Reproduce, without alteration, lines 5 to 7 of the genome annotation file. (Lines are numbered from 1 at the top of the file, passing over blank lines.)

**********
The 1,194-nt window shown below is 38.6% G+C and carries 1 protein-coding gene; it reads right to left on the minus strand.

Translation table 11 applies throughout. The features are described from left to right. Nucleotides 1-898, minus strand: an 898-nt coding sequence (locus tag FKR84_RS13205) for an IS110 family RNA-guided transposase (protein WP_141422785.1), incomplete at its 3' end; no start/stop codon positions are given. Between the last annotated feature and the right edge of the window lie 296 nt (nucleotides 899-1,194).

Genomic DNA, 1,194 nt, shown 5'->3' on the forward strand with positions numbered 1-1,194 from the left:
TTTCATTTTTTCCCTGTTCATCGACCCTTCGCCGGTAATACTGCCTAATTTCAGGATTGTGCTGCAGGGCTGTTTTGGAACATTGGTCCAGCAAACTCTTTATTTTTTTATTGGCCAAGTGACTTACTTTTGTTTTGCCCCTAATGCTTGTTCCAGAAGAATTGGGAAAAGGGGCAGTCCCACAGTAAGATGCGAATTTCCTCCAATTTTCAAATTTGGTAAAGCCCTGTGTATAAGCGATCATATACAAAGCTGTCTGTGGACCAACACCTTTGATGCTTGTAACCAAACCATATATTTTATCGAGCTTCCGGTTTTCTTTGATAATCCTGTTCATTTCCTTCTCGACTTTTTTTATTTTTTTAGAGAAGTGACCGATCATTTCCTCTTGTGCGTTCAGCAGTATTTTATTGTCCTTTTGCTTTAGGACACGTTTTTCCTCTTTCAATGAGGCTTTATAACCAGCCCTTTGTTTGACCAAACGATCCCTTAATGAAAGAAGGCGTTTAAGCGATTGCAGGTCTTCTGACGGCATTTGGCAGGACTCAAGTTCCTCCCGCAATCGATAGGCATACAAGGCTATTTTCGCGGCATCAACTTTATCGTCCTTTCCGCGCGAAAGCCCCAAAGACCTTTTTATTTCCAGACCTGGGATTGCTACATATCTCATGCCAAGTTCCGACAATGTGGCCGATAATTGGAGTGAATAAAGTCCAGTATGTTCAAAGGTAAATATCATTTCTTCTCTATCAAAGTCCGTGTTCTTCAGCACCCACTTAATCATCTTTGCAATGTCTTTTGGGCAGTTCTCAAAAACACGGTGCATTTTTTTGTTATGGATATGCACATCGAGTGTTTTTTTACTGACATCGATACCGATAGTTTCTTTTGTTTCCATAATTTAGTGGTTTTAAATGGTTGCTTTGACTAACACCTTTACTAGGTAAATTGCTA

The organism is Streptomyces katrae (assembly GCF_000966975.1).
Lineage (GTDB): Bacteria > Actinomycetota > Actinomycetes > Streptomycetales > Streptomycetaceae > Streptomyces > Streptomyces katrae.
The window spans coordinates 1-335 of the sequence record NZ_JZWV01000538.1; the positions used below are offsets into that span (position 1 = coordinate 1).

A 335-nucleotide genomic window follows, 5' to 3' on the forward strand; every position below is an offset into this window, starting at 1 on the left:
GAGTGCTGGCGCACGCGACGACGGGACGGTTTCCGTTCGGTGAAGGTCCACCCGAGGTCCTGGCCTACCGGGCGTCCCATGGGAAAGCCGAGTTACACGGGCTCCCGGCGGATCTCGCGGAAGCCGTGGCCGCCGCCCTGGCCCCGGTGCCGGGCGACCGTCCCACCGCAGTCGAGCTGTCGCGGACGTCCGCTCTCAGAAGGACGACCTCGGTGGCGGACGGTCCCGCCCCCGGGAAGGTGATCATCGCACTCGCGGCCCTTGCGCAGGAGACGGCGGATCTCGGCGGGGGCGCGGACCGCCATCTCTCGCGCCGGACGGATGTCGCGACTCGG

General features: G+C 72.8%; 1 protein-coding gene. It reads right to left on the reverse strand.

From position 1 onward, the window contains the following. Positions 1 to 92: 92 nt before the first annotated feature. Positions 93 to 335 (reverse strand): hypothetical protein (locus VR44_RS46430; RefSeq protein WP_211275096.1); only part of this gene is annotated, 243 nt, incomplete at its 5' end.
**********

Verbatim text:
The organism is Streptomyces katrae (assembly GCF_000966975.1).
Lineage (GTDB): Bacteria > Actinomycetota > Actinomycetes > Streptomycetales > Streptomycetaceae > Streptomyces > Streptomyces katrae.
The window spans coordinates 1-335 of the sequence record NZ_JZWV01000538.1; the positions used below are offsets into that span (position 1 = coordinate 1).